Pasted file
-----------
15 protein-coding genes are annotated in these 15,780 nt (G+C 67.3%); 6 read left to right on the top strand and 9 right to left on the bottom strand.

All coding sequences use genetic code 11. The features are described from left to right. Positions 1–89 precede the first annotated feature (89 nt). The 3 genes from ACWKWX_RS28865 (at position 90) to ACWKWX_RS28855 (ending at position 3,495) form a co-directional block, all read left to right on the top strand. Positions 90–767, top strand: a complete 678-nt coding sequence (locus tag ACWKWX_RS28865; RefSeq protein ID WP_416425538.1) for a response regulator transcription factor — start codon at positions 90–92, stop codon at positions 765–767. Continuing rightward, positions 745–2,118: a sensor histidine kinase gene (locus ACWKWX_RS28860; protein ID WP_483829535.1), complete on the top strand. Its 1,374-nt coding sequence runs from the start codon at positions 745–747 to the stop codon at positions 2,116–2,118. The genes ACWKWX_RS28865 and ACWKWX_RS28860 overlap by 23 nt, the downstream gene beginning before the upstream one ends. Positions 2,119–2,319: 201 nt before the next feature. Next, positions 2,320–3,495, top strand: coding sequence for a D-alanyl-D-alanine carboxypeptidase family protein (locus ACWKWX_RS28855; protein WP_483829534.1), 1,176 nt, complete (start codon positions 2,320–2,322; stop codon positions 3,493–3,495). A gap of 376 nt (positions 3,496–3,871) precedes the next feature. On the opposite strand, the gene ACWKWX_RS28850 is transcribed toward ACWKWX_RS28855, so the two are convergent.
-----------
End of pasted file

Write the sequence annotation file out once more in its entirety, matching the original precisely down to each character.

15 protein-coding genes are annotated in these 15,780 nt (G+C 67.3%); 6 read left to right on the top strand and 9 right to left on the bottom strand.

All coding sequences use genetic code 11. The features are described from left to right. Positions 1–89 precede the first annotated feature (89 nt). The 3 genes from ACWKWX_RS28865 (at position 90) to ACWKWX_RS28855 (ending at position 3,495) form a co-directional block, all read left to right on the top strand. Positions 90–767, top strand: a complete 678-nt coding sequence (locus tag ACWKWX_RS28865; RefSeq protein ID WP_416425538.1) for a response regulator transcription factor — start codon at positions 90–92, stop codon at positions 765–767. Continuing rightward, positions 745–2,118: a sensor histidine kinase gene (locus ACWKWX_RS28860; protein ID WP_483829535.1), complete on the top strand. Its 1,374-nt coding sequence runs from the start codon at positions 745–747 to the stop codon at positions 2,116–2,118. The genes ACWKWX_RS28865 and ACWKWX_RS28860 overlap by 23 nt, the downstream gene beginning before the upstream one ends. Positions 2,119–2,319: 201 nt before the next feature. Next, positions 2,320–3,495, top strand: coding sequence for a D-alanyl-D-alanine carboxypeptidase family protein (locus ACWKWX_RS28855; protein WP_483829534.1), 1,176 nt, complete (start codon positions 2,320–2,322; stop codon positions 3,493–3,495). A gap of 376 nt (positions 3,496–3,871) precedes the next feature. On the opposite strand, the gene ACWKWX_RS28850 is transcribed toward ACWKWX_RS28855, so the two are convergent.